A SET OF TWELVE GEORGE III SILVER-GILT SALT-CELLARS AND TWELVE SALT-SPOONS
A SET OF TWELVE GEORGE III SILVER-GILT SALT-CELLARS AND TWELVE SALT-SPOONS

MARK OF EDWARD FARRELL, LONDON, 1817, BRITANNIA STANDARD, PRESUMABLY RETAILED BY KENSINGTON LEWIS

Details
A SET OF TWELVE GEORGE III SILVER-GILT SALT-CELLARS AND TWELVE SALT-SPOONS
MARK OF EDWARD FARRELL, LONDON, 1817, BRITANNIA STANDARD, PRESUMABLY RETAILED BY KENSINGTON LEWIS
Each on a shaped circular base cast as rockwork with differing textures and variously applied with cast coral, rockwork and sea creatures, six with stems cast as a dolphin and six cast as a hippocampus, each supporting a figure of Neptune, Amphitrite, a triton or a nereid which holds the cast shell bowl, each marked under base, seven salt-spoons cast as mermaids and give cast as mermen, each with cast leaf bowl, each marked on reverse of bowl
The salt-cellars 6 ¾ in. (17 cm.) high; the spoons 4 ½ in. (11.5 cm.) long
370 oz. 2 dwt. (11,511 gr.)
Provenance
The C. Ruxton and Audrey B. Love Collection; Christie's, New York, 19 October 2004, lot 205.
Literature
A. Phillips and J. Sloane, Exhibition catalogue, Antiquity Revisited: English and French Silver-Gilt, London, 1997, p. 76, no. 16.
Exhibited
New York, Christie's, Antiquity Revisited: English and French Silver-Gilt from the Collection of Audrey Love, September 1997.
San Marino, Huntington Art Gallery, November 1998 - January 1999.

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Lot Essay

The Duke of York's Silver Supplied by Kensington Lewis
The extraordinary group of silver made for the Duke of York under the direction of the retailer and antiquarian, Kensington Lewis, was the most innovative silver of its time, anticipating the full-blown historicism of the mid-19th century. The Duke of York and his elder brother, the Prince Regent (after 1820, King George IV), were together the most influential collectors and patrons of silver in the first quarter of the century. The Duke of York's silver, however, was based largely on baroque sources, and stands apart from the classical styles promoted by the Royal Goldsmiths, Rundell Bridge and Rundell and supplied to the King.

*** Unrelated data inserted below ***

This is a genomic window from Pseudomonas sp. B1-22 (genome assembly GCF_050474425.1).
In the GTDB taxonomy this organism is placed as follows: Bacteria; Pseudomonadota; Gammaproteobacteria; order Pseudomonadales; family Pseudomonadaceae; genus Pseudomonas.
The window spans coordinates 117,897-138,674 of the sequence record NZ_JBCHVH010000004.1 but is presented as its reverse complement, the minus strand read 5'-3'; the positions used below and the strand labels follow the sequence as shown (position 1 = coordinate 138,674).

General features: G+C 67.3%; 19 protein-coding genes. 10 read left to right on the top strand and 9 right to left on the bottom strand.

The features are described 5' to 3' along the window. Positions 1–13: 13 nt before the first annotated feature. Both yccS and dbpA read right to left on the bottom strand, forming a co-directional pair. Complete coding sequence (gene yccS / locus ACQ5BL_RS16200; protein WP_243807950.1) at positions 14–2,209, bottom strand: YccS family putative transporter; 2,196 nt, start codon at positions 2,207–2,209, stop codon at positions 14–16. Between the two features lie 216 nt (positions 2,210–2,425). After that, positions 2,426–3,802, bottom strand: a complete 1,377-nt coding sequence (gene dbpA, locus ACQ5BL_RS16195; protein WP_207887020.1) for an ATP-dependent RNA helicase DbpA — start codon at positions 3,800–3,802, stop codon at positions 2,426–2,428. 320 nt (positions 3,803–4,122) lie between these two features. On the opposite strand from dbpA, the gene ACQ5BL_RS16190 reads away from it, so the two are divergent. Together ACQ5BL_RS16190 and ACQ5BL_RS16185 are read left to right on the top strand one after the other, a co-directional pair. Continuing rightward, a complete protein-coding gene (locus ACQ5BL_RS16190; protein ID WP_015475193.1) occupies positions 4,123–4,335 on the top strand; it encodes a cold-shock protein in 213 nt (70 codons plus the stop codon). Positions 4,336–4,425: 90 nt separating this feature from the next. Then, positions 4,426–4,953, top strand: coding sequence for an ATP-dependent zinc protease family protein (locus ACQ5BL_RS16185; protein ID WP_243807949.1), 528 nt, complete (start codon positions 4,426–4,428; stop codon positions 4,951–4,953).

Credit for the distinctive style of the Duke of York's silver must be given to Kensington Lewis, whose passion for 17th-century silver was demonstrated by his purchases in the Duke of Norfolk's auction in 1816. There, he acquired a salver decorated with "figures of marine deities" or "sea nymphs and tritons in relief," and a tankard with "a feast of the Gods, in exquisite bas-relief . . . Alexander visiting the tent of Darius . . . the handle formed as a syren." Lewis was retailer of the twelve remarkable Aldobrandini Tazze, which he exhibited in 1826. Such objects in Lewis's possession undoubtedly influenced his designs for new silver objects, executed for him by Edward Farrell (see lots 198-200). John Culme proposed this thesis in his important study, "Kensington Lewis: A Nineteenth Century Businessman" (Connoisseur, September 1975, London, Vol. 100, no. 763 pp. 26-41).

A broader review of the antiquarian influences on Royal plate was made in an article by Shirley Bury, Alexandra Wedgwood and Michael Snodin in The Burlington Magazine (“The Antiquarian Plate of George IV: A Gloss on E. A. Jones”, June 1979, vol. 121, no. 915, pp. 343-351, 353). The authors reason that the inventiveness met the need for “embellishment” of Royal interiors such as Windsor Castle, rather than solely providing extensive dining services (op. cit., p. 349).

Lewis, an expert salesman, was able to channel the Duke of York's profligate spending toward Farrell, a talented silversmith capable of creating new designs from a variety of historical sources. It was this phenomenal collaboration of patron, retailer, and craftsman which resulted in these extravagant and highly original objects. Four pieces from the Duke of York's commissions, including Lewis and Farrell's masterpiece, the Hercules candelabrum (lot 200), were sold, the C. Ruxton and Audrey B. Love Collection; Christie's, New York, 19 October 2004.

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